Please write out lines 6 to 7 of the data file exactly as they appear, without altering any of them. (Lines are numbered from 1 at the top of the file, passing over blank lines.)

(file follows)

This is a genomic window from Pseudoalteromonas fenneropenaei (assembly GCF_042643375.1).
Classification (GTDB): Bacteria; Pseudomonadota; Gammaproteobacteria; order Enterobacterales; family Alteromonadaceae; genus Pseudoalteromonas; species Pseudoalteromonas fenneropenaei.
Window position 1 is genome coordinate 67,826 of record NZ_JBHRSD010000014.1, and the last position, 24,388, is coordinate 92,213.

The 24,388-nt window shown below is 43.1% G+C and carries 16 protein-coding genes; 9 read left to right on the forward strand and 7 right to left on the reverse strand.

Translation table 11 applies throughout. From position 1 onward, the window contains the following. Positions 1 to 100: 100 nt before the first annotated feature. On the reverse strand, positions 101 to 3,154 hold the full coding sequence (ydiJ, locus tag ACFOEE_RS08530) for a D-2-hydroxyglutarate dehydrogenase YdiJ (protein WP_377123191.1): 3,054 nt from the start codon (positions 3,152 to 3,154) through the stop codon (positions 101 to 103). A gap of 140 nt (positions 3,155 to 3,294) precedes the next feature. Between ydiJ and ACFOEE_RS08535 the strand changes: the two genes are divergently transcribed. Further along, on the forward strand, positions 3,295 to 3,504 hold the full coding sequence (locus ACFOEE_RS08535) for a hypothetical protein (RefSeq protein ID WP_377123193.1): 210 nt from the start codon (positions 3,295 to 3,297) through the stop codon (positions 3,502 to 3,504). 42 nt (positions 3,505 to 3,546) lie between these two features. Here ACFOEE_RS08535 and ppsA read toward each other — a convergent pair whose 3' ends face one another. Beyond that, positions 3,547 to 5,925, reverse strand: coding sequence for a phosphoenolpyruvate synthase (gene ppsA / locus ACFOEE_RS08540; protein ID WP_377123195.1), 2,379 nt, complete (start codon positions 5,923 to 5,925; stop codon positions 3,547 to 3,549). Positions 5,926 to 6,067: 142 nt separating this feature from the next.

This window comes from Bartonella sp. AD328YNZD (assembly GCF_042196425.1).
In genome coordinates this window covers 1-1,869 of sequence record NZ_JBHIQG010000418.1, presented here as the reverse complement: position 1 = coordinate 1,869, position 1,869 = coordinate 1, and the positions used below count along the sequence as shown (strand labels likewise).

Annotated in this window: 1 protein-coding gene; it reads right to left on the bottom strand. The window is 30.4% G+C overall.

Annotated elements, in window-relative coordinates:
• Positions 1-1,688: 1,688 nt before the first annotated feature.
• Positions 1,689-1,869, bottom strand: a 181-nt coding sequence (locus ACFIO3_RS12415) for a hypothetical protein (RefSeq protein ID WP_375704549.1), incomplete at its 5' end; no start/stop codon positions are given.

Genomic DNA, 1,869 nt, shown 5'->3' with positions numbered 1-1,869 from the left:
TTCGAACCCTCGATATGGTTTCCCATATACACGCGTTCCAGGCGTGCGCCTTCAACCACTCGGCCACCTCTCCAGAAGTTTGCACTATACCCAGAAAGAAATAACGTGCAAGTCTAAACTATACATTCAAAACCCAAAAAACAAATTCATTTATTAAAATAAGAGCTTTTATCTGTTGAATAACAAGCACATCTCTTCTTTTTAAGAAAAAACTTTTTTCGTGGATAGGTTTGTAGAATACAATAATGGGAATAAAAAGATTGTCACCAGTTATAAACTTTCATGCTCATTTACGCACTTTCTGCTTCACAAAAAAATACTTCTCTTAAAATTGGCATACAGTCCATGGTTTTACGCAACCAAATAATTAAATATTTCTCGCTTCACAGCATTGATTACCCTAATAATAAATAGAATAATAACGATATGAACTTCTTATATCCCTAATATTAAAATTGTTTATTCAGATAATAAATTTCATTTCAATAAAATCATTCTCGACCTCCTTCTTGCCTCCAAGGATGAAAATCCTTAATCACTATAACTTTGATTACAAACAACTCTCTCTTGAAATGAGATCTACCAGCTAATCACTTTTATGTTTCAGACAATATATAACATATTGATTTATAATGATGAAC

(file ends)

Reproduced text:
This window comes from Bartonella sp. AD328YNZD (assembly GCF_042196425.1).
In genome coordinates this window covers 1-1,869 of sequence record NZ_JBHIQG010000418.1, presented here as the reverse complement: position 1 = coordinate 1,869, position 1,869 = coordinate 1, and the positions used below count along the sequence as shown (strand labels likewise).